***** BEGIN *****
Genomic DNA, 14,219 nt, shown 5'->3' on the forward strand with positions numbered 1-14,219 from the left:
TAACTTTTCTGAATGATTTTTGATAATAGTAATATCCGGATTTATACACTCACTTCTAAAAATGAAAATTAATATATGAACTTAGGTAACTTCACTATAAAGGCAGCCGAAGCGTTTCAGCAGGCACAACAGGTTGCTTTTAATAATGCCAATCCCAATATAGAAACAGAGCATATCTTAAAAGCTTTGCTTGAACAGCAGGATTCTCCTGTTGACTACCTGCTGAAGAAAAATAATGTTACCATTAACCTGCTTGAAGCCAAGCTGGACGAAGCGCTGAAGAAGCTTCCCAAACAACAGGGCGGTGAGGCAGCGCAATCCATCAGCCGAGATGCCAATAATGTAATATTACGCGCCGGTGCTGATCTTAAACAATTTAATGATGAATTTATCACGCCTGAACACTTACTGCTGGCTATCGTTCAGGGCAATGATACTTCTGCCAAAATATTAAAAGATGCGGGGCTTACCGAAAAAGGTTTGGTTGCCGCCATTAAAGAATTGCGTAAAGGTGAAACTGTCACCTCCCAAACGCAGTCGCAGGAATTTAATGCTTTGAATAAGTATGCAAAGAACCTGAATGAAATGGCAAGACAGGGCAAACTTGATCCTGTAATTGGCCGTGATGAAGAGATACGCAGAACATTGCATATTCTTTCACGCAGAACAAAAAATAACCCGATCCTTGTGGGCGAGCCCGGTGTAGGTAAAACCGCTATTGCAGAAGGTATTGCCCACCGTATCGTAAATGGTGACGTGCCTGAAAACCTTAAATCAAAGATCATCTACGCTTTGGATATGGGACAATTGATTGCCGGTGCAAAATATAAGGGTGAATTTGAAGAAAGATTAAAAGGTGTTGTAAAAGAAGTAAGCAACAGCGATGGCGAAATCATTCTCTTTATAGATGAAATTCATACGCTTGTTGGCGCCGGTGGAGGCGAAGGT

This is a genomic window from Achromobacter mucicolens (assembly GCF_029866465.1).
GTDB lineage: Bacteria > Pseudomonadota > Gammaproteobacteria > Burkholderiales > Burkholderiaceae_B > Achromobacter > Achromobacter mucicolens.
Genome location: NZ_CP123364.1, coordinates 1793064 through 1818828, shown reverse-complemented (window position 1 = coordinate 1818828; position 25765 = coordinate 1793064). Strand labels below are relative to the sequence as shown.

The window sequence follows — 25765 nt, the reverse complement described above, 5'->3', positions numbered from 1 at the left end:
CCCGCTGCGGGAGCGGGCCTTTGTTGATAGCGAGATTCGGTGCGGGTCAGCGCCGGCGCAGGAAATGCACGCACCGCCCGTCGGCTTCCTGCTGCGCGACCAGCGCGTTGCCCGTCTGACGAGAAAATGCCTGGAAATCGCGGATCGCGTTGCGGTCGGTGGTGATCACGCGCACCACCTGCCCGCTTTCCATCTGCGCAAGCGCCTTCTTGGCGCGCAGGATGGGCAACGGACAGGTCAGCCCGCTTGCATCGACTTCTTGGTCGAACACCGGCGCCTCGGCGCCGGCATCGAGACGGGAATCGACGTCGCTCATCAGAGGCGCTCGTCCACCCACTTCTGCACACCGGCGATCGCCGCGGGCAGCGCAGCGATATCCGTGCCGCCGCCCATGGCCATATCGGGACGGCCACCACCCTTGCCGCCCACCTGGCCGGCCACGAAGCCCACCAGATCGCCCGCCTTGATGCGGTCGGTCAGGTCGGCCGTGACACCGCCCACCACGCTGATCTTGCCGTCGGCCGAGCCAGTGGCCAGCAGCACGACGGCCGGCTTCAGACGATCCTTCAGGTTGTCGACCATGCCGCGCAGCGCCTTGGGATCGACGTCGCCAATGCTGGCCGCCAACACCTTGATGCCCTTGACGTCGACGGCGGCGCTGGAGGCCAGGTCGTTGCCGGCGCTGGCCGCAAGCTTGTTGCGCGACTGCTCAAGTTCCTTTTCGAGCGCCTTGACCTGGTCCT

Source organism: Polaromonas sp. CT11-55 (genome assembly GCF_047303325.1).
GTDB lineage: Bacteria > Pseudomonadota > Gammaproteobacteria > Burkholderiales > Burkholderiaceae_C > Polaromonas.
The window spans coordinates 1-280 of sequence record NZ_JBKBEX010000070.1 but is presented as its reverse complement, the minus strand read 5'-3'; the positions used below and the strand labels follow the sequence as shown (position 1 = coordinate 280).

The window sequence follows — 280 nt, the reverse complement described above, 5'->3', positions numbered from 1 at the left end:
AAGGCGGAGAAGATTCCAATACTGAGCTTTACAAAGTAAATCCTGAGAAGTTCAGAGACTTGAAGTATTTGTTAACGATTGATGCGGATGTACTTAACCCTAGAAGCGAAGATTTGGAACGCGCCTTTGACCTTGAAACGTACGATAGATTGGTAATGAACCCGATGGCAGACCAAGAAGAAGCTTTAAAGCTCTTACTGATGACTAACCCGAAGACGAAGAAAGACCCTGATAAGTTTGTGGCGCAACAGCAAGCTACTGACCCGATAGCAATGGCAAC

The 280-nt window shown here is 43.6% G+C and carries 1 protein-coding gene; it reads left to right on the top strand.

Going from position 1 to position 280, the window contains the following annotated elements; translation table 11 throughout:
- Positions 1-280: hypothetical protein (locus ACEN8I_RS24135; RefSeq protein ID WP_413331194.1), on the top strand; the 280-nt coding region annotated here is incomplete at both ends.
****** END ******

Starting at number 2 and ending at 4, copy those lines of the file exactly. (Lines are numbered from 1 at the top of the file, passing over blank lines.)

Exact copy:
TAACTTTTCTGAATGATTTTTGATAATAGTAATATCCGGATTTATACACTCACTTCTAAAAATGAAAATTAATATATGAACTTAGGTAACTTCACTATAAAGGCAGCCGAAGCGTTTCAGCAGGCACAACAGGTTGCTTTTAATAATGCCAATCCCAATATAGAAACAGAGCATATCTTAAAAGCTTTGCTTGAACAGCAGGATTCTCCTGTTGACTACCTGCTGAAGAAAAATAATGTTACCATTAACCTGCTTGAAGCCAAGCTGGACGAAGCGCTGAAGAAGCTTCCCAAACAACAGGGCGGTGAGGCAGCGCAATCCATCAGCCGAGATGCCAATAATGTAATATTACGCGCCGGTGCTGATCTTAAACAATTTAATGATGAATTTATCACGCCTGAACACTTACTGCTGGCTATCGTTCAGGGCAATGATACTTCTGCCAAAATATTAAAAGATGCGGGGCTTACCGAAAAAGGTTTGGTTGCCGCCATTAAAGAATTGCGTAAAGGTGAAACTGTCACCTCCCAAACGCAGTCGCAGGAATTTAATGCTTTGAATAAGTATGCAAAGAACCTGAATGAAATGGCAAGACAGGGCAAACTTGATCCTGTAATTGGCCGTGATGAAGAGATACGCAGAACATTGCATATTCTTTCACGCAGAACAAAAAATAACCCGATCCTTGTGGGCGAGCCCGGTGTAGGTAAAACCGCTATTGCAGAAGGTATTGCCCACCGTATCGTAAATGGTGACGTGCCTGAAAACCTTAAATCAAAGATCATCTACGCTTTGGATATGGGACAATTGATTGCCGGTGCAAAATATAAGGGTGAATTTGAAGAAAGATTAAAAGGTGTTGTAAAAGAAGTAAGCAACAGCGATGGCGAAATCATTCTCTTTATAGATGAAATTCATACGCTTGTTGGCGCCGGTGGAGGCGAAGGT

This is a genomic window from Achromobacter mucicolens (assembly GCF_029866465.1).
GTDB lineage: Bacteria > Pseudomonadota > Gammaproteobacteria > Burkholderiales > Burkholderiaceae_B > Achromobacter > Achromobacter mucicolens.